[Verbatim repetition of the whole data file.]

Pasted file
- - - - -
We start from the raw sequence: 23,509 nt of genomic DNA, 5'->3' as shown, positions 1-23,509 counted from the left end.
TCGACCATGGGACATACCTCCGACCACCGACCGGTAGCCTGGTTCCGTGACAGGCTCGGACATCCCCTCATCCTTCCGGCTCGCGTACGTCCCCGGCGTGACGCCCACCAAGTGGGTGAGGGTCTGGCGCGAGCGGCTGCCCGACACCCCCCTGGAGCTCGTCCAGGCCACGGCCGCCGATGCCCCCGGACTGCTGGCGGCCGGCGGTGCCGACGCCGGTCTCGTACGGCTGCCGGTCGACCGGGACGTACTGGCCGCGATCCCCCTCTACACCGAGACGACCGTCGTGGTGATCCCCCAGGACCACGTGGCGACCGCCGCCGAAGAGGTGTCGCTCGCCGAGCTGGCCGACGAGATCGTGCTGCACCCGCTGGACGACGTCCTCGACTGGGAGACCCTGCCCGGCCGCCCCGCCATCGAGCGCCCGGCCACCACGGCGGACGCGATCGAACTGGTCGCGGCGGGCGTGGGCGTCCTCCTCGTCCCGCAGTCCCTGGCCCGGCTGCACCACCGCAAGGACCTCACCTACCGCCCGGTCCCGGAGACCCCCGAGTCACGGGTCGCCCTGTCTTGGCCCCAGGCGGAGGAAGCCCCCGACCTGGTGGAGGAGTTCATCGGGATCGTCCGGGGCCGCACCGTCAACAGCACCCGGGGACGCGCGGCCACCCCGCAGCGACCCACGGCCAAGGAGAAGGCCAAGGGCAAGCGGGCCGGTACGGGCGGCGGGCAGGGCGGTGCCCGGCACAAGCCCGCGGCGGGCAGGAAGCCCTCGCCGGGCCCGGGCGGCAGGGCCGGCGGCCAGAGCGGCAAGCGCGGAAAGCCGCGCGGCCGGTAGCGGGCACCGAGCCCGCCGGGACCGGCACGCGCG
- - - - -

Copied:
We start from the raw sequence: 23,509 nt of genomic DNA, 5'->3' as shown, positions 1-23,509 counted from the left end.
TCGACCATGGGACATACCTCCGACCACCGACCGGTAGCCTGGTTCCGTGACAGGCTCGGACATCCCCTCATCCTTCCGGCTCGCGTACGTCCCCGGCGTGACGCCCACCAAGTGGGTGAGGGTCTGGCGCGAGCGGCTGCCCGACACCCCCCTGGAGCTCGTCCAGGCCACGGCCGCCGATGCCCCCGGACTGCTGGCGGCCGGCGGTGCCGACGCCGGTCTCGTACGGCTGCCGGTCGACCGGGACGTACTGGCCGCGATCCCCCTCTACACCGAGACGACCGTCGTGGTGATCCCCCAGGACCACGTGGCGACCGCCGCCGAAGAGGTGTCGCTCGCCGAGCTGGCCGACGAGATCGTGCTGCACCCGCTGGACGACGTCCTCGACTGGGAGACCCTGCCCGGCCGCCCCGCCATCGAGCGCCCGGCCACCACGGCGGACGCGATCGAACTGGTCGCGGCGGGCGTGGGCGTCCTCCTCGTCCCGCAGTCCCTGGCCCGGCTGCACCACCGCAAGGACCTCACCTACCGCCCGGTCCCGGAGACCCCCGAGTCACGGGTCGCCCTGTCTTGGCCCCAGGCGGAGGAAGCCCCCGACCTGGTGGAGGAGTTCATCGGGATCGTCCGGGGCCGCACCGTCAACAGCACCCGGGGACGCGCGGCCACCCCGCAGCGACCCACGGCCAAGGAGAAGGCCAAGGGCAAGCGGGCCGGTACGGGCGGCGGGCAGGGCGGTGCCCGGCACAAGCCCGCGGCGGGCAGGAAGCCCTCGCCGGGCCCGGGCGGCAGGGCCGGCGGCCAGAGCGGCAAGCGCGGAAAGCCGCGCGGCCGGTAGCGGGCACCGAGCCCGCCGGGACCGGCACGCGCG